“Though she be but little, she is fierce!” —William Shakespeare, A Midsummer Night’s Dream
Death first came for lobbyist Stacey Smelser Webb decades ago but she wouldn’t let it take her.
Surviving cancer taught Webb that life was a gift to be savored every day, through good food, wine, and the joy of being with others, her friends said Monday.
“She learned at an early age that life is precious and you have to live it to the fullest,” said friend Electra Theodorides-Bustle, who also worked with her in the Tallahassee office of Southern Strategy Group. Webb was known for her elaborate duck confit and fondness for a good Chardonnay.
“But she also taught me that you first have to take care of the people around you and take the time to do it and not take them for granted,” Bustle added.
The chemotherapy Webb had as a teen, however, also weakened her heart valves. The 46-year-old died Sunday after complications from heart surgery last month at Emory University in Atlanta.
Her petite stature belied a tenacity put to use both for clients and for those she cared about.
Former state Rep. Loranne Ausley first met Webb when she was a lawmaker in the early 2000s.
They became closer in the last few years, when their sons – both born prematurely – formed a band, she said. It’s called “W2” – Ausley’s son is Will and Webb’s now 14-year-old son is Walker.
“The last three years have been a joyous ride of fellowship and music,” said Ausley, a Tallahassee Democrat. “Sometimes, you’re blessed to know the parents of your child’s friends and this has been a blessing for us.”
Because Will is visually impaired, Ausley had long been protective of him, perhaps too much so, she admitted. Webb encouraged her to let her son push himself, including joining the band, which “changed his life.”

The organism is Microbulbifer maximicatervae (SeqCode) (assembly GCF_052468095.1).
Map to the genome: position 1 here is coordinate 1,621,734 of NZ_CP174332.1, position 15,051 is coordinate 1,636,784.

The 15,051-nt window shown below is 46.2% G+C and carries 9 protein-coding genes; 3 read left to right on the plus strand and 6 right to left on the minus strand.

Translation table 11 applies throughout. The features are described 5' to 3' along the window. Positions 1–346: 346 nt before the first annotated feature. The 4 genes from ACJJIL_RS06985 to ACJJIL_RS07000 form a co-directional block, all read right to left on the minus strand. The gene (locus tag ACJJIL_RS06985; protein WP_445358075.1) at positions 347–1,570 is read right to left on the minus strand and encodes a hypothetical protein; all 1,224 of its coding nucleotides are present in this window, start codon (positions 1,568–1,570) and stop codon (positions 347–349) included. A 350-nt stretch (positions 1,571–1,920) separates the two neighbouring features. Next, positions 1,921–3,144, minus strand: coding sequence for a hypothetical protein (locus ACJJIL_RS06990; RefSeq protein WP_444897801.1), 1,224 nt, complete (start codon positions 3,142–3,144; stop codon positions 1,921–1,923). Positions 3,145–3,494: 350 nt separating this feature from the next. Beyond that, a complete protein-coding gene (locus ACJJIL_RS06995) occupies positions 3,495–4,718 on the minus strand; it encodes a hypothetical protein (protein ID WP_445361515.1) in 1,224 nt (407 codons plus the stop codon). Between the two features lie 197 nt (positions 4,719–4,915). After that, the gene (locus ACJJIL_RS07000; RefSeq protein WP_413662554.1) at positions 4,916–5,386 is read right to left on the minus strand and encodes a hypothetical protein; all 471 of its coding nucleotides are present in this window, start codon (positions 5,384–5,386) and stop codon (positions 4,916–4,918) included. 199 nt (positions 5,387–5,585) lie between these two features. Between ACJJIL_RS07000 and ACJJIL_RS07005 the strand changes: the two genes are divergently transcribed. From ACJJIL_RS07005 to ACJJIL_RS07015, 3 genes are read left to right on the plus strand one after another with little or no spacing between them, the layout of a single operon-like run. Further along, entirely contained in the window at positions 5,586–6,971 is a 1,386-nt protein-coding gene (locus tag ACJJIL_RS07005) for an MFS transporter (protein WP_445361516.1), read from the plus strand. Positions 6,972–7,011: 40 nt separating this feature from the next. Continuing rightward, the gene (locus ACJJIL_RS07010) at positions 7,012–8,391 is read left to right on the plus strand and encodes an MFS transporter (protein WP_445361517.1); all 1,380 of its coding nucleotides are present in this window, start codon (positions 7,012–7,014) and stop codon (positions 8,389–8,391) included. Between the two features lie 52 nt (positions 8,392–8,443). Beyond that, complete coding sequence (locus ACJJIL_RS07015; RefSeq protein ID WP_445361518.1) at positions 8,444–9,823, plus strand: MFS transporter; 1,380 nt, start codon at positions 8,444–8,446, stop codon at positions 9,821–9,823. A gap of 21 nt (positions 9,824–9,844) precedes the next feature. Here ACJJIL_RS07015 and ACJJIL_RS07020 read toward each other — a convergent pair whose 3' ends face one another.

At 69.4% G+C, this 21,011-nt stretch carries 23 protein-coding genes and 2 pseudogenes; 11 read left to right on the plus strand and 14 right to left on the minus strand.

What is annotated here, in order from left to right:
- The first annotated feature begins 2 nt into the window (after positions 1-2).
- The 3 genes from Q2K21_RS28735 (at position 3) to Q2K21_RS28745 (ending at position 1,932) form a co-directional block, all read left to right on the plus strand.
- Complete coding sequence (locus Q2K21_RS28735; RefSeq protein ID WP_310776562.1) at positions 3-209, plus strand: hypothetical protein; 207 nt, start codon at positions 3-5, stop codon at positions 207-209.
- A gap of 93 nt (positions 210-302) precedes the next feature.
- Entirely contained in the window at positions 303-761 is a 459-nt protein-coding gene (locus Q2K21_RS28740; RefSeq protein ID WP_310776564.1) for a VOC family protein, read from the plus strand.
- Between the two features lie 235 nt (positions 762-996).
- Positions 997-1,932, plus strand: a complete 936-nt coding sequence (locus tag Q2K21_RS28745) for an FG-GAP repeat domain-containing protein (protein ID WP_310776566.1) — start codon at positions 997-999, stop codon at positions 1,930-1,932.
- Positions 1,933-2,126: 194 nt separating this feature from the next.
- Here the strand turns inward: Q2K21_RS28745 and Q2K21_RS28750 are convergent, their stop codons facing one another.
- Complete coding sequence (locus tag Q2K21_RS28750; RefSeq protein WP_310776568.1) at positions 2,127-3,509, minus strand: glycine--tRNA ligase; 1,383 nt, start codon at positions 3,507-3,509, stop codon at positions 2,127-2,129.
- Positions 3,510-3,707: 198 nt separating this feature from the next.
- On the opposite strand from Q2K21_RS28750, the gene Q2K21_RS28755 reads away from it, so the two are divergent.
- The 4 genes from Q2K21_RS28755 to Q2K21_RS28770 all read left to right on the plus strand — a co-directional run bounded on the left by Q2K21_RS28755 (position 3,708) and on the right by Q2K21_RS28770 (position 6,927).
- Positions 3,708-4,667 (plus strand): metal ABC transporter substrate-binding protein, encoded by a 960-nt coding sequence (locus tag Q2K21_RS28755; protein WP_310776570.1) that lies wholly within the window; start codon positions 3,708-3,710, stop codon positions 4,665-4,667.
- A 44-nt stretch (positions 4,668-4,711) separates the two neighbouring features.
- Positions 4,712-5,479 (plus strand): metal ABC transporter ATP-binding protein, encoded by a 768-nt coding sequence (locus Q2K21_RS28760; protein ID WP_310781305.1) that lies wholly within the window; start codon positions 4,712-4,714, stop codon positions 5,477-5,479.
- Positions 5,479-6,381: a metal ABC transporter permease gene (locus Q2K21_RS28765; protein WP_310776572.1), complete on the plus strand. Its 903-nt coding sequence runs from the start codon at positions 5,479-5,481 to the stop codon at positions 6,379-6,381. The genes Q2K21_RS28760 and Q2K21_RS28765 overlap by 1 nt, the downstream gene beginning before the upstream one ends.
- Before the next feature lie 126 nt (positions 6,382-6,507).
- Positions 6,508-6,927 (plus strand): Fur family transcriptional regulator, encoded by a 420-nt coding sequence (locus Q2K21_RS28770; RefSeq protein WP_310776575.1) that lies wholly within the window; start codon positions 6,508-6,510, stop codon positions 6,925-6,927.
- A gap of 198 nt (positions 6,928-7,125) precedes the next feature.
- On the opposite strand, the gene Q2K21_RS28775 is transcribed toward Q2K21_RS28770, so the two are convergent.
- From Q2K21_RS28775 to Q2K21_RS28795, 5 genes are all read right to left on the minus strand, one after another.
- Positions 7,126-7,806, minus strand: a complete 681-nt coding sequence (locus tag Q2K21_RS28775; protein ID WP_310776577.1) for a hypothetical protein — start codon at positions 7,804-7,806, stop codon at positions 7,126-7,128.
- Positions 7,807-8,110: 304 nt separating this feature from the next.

Webb “just had an immense heart, this ability to love and make people love her,” Ausley said. “Every person she knew felt she was their best friend.”
Shannon Colavecchio, a senior director of Moore Communications Group, a public relations firm in Tallahassee, said Webb never let her career define her.
Webb “was one of those people ‘in the process’ but not ‘of the process,’ ” she said. “Her family was of utmost importance to her, and she spent her life encouraging other people.”
Colavecchio, who also runs the Badass Fitness studio, said Webb once came to her for training because she was suffering with a bout of arthritis but was planning a trip abroad. Webb’s husband, John, is an avid cyclist.
“She wanted to be able to keep up with him,” Colavecchio said. “The way she lived is the way we should all live. So many people rooted for her to survive, and that says something about her life and who she was.”
Webb also believed that “food is love.” Bustle recalled one visit to the Webbs’ North Carolina vacation home where an offhand discussion about deviled eggs resulted in Webb suddenly whipping up a batch.
“That would have taken me days of planning,” Bustle said, laughing. “She loved food, loved learning about it. There wasn’t a time you went to her house that she didn’t put something delicious out on the table.”
Friends Amy Owen Center and husband Tim Center had their first date at the Webbs’ Tallahassee home.
Owen Center used “honest, steadfast, faithful” to describe Webb; Center said she was “the calmest, most brilliant, kindest soul around … If you spent time around her, you came to love her.”
And David Armstrong, president of Broward College in Fort Lauderdale, said he hired Webb more than 20 years ago as a policy coordinator when he was chancellor of the state’s then-community college system.
“She never had an ill word to say about anybody,” he said. “It’s hard to find someone with that big a heart, especially in the competitive business she was in. But she always put other people above her own needs. That’s simply who she was.”
Her family set up a public memorial page on Facebook, where friends and others can post condolences.
Webb is survived by her husband, son and other family members.
Funeral services for Webb will be held on Thursday, November 19th at 4 p.m. The services will take place at Good Samaritan, 3720 Capital Circle SE.